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Not every all-inclusive resort can dazzle clients with glasses
of bubbly and fresh-squeezed orange juice for breakfast, elegant
junior suites and a drop-dead gorgeous lobby with marble floors.
But then there is only one Riu Palace Cabo San Lucas the latest
jewel in the crown of all-inclusive resorts built and operated by
Spanish chain Riu Hotels and Resorts.
Enviably nestled on a golden stretch of Medano Beach less than
three miles from Cabo town, the Riu is the newest resort to open in
this popular Mexican playground, welcoming its first guests in
Architecturally, the resort is stunning. A vision in butter yellow,
it rises from the desert like a Moorish castle with roof domes and
turrets. The opulent and spacious La Ventana lobby bar overlooks
two swimming pools, one a quiet area and the other more lively,
with music for pool aerobics and activities. Bougainvillaea and
palm trees soften the landscape.
Tossing our bags on the king bed of our “junior suite” (the
standard room configuration), I was also delighted with the
pleasing decor of our room. White-washed walls serve as a serene
backdrop for dark wood cupboards and furniture, and tile floors
have marble borders. The bed looks out over a small sunken lounge
area with double sofabed, TV and coffee table. Beyond that, sliding
glass doors open onto a balcony with an ornate metal railing. The
bathroom, with combined tub and shower, features a rose-colored
My husband was more delighted with the complimentary mini-bar, and
the signature Riu liquor dispensers above the bar with Bacardi rum,
Smirnoff vodka and other hard liquors all refilled every second
Of course, as with most new properties, there are opening glitches,
which the Riu’s Director General Jose Luis Garcia was the first to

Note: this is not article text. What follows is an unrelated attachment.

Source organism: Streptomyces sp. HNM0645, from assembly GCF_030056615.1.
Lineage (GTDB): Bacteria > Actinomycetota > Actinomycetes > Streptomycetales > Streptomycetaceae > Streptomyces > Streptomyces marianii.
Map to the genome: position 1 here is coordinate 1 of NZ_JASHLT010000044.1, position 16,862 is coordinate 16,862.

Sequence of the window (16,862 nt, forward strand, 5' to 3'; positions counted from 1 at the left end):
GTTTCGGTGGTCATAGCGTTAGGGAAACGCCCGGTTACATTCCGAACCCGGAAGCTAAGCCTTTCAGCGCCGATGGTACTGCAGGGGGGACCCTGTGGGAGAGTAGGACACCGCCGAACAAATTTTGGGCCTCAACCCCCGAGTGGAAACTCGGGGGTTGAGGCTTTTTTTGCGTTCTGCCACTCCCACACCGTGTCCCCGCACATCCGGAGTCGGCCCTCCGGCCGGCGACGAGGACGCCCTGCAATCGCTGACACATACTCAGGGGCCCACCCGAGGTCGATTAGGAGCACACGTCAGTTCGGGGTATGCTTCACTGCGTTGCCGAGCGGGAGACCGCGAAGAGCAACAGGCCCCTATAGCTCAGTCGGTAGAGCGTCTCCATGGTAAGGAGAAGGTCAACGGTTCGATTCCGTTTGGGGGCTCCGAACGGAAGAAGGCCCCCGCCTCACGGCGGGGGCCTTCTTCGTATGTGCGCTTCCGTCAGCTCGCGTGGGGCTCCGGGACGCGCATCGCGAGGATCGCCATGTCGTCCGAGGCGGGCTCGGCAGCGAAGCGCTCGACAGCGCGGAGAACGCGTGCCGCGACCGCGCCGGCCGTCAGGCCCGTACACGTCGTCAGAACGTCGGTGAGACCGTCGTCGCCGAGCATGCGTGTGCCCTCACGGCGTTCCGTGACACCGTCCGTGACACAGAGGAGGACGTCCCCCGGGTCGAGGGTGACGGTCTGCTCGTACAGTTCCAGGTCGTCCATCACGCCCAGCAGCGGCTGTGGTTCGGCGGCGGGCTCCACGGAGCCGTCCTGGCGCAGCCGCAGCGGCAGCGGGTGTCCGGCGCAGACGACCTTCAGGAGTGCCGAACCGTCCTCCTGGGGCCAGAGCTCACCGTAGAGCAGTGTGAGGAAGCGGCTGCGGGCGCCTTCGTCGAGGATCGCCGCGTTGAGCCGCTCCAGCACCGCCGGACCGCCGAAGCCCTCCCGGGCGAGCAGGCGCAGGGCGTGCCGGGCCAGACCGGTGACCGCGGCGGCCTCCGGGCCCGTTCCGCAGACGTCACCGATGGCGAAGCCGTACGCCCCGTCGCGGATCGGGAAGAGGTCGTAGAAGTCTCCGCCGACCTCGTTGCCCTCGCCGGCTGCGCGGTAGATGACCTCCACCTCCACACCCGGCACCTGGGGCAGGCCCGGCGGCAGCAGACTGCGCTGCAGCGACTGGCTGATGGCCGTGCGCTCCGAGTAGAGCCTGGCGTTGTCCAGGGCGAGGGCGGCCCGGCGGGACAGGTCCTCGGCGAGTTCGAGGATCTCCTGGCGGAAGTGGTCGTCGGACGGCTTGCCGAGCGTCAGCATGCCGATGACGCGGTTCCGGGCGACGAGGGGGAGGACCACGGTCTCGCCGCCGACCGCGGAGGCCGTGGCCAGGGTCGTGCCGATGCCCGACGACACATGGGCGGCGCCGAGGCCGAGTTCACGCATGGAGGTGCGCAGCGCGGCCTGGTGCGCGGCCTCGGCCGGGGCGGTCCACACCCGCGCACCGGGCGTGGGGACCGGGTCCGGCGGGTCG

admit need to be sorted out.
“We’re a victim of our own success,” he laughed, as he explained
that the resort has been operating at virtually 100 percent
occupancy since it opened.
Guests’ main complaint which I, as the first journalist to visit
the Riu, had occasion to witness is with the service. Staff, who
haven’t had the time to become fully trained in the hands-on
setting, are simply overwhelmed by the sheer number of guests. The
Riu is the largest hotel in the area, and with 642 rooms, it’s
twice as large as any other hotel.
Still, despite this, the staff are extremely friendly and eager to
please. And by early spring, Garcia expects the Riu to be operating
at a top-notch standard equal to the Palace brand.
For the most part, we found the food at the hotel to be very good.
If we came down for breakfast after 9:30 a.m., we could snag a
table on the porch, and avoid the earlier longish lines for
made-to-order omelettes. But we were inevitably too late for the
hot Mexican doughnuts.
For lunch, our favorite venue was the oceanfront Italian
restaurant, which at night operates as the Mexican specialty
restaurant. In addition to the Mexican and Japanese restaurants,
there’s also a steakhouse and “gourmet” dining room. Dinner
reservations must be made in the morning for either a 7 or 9 p.m.
After dinner, Vegas-style entertainers perform in the open-air
theater. But a bigger hit is the “kids’ disco” each evening from 8
to 9 p.m., children and parents pack the dance floor and enjoy the
sodas and ice cream served.
With its combination of luxury and all-inclusive convenience, the
Riu Palace seems destined to become a client favorite.